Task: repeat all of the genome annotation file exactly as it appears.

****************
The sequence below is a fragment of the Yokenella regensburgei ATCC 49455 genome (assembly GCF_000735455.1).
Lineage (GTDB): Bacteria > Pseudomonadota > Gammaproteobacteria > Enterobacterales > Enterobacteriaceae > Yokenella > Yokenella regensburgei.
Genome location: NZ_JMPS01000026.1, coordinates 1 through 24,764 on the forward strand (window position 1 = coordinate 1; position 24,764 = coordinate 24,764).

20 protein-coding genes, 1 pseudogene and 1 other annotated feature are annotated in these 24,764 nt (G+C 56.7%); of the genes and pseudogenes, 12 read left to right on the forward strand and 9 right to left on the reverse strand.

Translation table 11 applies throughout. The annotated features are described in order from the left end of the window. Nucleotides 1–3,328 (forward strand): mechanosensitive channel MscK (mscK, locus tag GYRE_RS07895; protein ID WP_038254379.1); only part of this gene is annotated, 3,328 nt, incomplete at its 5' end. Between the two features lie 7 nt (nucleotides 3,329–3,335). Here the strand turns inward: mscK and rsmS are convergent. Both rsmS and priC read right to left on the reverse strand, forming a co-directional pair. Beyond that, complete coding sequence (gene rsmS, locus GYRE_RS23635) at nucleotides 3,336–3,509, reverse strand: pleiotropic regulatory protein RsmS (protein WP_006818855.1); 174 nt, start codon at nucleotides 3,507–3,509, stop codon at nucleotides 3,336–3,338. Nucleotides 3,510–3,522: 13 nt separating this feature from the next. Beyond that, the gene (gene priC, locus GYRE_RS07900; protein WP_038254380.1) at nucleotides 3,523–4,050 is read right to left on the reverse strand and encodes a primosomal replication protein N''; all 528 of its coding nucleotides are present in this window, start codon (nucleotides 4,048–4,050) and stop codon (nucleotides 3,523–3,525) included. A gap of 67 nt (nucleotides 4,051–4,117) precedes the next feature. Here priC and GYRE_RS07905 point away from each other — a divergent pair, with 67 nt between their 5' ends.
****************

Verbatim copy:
The sequence below is a fragment of the Yokenella regensburgei ATCC 49455 genome (assembly GCF_000735455.1).
Lineage (GTDB): Bacteria > Pseudomonadota > Gammaproteobacteria > Enterobacterales > Enterobacteriaceae > Yokenella > Yokenella regensburgei.
Genome location: NZ_JMPS01000026.1, coordinates 1 through 24,764 on the forward strand (window position 1 = coordinate 1; position 24,764 = coordinate 24,764).

20 protein-coding genes, 1 pseudogene and 1 other annotated feature are annotated in these 24,764 nt (G+C 56.7%); of the genes and pseudogenes, 12 read left to right on the forward strand and 9 right to left on the reverse strand.

Translation table 11 applies throughout. The annotated features are described in order from the left end of the window. Nucleotides 1–3,328 (forward strand): mechanosensitive channel MscK (mscK, locus tag GYRE_RS07895; protein ID WP_038254379.1); only part of this gene is annotated, 3,328 nt, incomplete at its 5' end. Between the two features lie 7 nt (nucleotides 3,329–3,335). Here the strand turns inward: mscK and rsmS are convergent. Both rsmS and priC read right to left on the reverse strand, forming a co-directional pair. Beyond that, complete coding sequence (gene rsmS, locus GYRE_RS23635) at nucleotides 3,336–3,509, reverse strand: pleiotropic regulatory protein RsmS (protein WP_006818855.1); 174 nt, start codon at nucleotides 3,507–3,509, stop codon at nucleotides 3,336–3,338. Nucleotides 3,510–3,522: 13 nt separating this feature from the next. Beyond that, the gene (gene priC, locus GYRE_RS07900; protein WP_038254380.1) at nucleotides 3,523–4,050 is read right to left on the reverse strand and encodes a primosomal replication protein N''; all 528 of its coding nucleotides are present in this window, start codon (nucleotides 4,048–4,050) and stop codon (nucleotides 3,523–3,525) included. A gap of 67 nt (nucleotides 4,051–4,117) precedes the next feature. Here priC and GYRE_RS07905 point away from each other — a divergent pair, with 67 nt between their 5' ends.